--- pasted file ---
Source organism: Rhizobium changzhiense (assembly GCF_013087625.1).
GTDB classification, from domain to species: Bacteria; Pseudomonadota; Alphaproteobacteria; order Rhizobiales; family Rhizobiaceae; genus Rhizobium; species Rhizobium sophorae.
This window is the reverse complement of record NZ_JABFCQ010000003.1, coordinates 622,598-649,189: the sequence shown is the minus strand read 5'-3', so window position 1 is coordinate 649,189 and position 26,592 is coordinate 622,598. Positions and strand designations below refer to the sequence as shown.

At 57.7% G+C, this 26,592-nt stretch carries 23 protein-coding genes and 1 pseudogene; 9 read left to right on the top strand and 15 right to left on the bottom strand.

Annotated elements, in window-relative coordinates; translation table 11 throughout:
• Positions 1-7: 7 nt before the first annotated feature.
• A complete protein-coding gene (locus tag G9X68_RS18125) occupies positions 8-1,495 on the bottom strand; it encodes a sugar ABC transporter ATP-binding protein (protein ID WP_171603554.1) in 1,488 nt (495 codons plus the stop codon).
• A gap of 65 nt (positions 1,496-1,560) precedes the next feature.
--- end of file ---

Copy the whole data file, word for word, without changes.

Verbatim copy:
Source organism: Rhizobium changzhiense (assembly GCF_013087625.1).
GTDB classification, from domain to species: Bacteria; Pseudomonadota; Alphaproteobacteria; order Rhizobiales; family Rhizobiaceae; genus Rhizobium; species Rhizobium sophorae.
This window is the reverse complement of record NZ_JABFCQ010000003.1, coordinates 622,598-649,189: the sequence shown is the minus strand read 5'-3', so window position 1 is coordinate 649,189 and position 26,592 is coordinate 622,598. Positions and strand designations below refer to the sequence as shown.

At 57.7% G+C, this 26,592-nt stretch carries 23 protein-coding genes and 1 pseudogene; 9 read left to right on the top strand and 15 right to left on the bottom strand.

Annotated elements, in window-relative coordinates; translation table 11 throughout:
• Positions 1-7: 7 nt before the first annotated feature.
• A complete protein-coding gene (locus tag G9X68_RS18125) occupies positions 8-1,495 on the bottom strand; it encodes a sugar ABC transporter ATP-binding protein (protein ID WP_171603554.1) in 1,488 nt (495 codons plus the stop codon).
• A gap of 65 nt (positions 1,496-1,560) precedes the next feature.